Here’s (I think) Corran Addison:

Umgeni Rescue ca1988

Canoe & Kayak, Nostalgia, Sport, Travel, Travel Africa

Tugela Gorgeous – Boats & Bosoms

Bernie Garcin (Bernie and the Jets), Doug Retief (Doug the Thief), Dave Walker (Lang Dawid) and me at Fig Tree Sandbank campsite, one of the planet’s most beautiful spots.

Three plastic (or ‘tupperware’) Perception Dancers and one Quest in 1984 and 1985 – we went both years. In those early days old-timers would still mock plastics, saying ‘tupperware keeps turkeys fresh’ but we knew the joy of not having to schlep fibreglass patch kits along and just smiled!

At the time Greg Bennett was sponsoring and competing in, a motorised rubber duck race down the Tugela (sacrilege!!). In ’84 he had Jerome Truran as crew, in ’85 Rip Kirby. We used Greg’s bakkie to get to Ngubevu.  Who fetched us at Jamieson’s Bridge?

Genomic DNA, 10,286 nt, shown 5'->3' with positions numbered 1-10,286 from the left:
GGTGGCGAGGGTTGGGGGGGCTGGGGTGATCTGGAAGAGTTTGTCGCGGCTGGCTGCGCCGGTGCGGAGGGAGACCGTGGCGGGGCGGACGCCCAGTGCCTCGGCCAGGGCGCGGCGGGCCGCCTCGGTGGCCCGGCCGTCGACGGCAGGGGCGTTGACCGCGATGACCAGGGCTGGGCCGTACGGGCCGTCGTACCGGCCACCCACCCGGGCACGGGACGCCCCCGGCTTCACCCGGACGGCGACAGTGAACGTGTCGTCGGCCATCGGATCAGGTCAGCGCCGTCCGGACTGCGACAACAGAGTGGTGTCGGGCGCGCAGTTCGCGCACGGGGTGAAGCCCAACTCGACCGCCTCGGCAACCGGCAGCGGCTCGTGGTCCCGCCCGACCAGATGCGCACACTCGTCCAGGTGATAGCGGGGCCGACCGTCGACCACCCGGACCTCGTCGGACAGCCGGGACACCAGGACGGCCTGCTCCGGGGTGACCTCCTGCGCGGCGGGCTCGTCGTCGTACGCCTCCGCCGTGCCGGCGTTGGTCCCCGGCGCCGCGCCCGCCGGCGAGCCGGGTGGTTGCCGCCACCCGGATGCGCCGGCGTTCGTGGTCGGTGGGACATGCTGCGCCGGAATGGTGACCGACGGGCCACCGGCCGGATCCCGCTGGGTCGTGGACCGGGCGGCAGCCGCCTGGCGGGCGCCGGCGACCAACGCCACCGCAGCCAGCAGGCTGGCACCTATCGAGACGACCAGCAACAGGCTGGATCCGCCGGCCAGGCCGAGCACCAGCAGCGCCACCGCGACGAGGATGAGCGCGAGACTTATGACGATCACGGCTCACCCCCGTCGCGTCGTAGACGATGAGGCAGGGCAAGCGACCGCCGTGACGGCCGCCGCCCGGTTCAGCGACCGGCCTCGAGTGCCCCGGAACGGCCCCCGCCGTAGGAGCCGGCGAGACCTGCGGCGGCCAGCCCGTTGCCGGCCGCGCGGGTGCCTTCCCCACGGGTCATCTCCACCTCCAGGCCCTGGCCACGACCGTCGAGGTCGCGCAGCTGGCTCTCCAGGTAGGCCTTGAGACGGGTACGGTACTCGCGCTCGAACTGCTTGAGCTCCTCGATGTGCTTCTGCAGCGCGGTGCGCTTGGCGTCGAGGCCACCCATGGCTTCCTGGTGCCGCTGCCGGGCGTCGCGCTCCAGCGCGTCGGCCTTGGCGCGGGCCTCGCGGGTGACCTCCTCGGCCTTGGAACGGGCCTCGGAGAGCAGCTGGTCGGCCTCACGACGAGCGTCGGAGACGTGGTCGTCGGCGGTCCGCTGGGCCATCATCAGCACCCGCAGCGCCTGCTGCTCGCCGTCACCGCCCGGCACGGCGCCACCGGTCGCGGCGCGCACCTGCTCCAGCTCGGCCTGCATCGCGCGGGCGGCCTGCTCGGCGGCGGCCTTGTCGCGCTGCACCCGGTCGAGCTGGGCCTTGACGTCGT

On one of the trips bare-breasted maidens flashed us. We saw a Landrover parked on a hill on the left bank, then saw some swimmers in the river, who ducked down as they saw us. As we passed two of the girls popped up their lily-white tits to huge approval. They were like this except the water was brown. And they had no cozzies on:

Tugela boob2

The current swept us past them, but the mammaries lingered on.

Four-man Hole was soon after that and I crowded into a Bernie-occupied eddy straight after the drop and punched the nose of my Quest into his ribs. Being Bernie he didn’t even wince, but I knew it had hurt.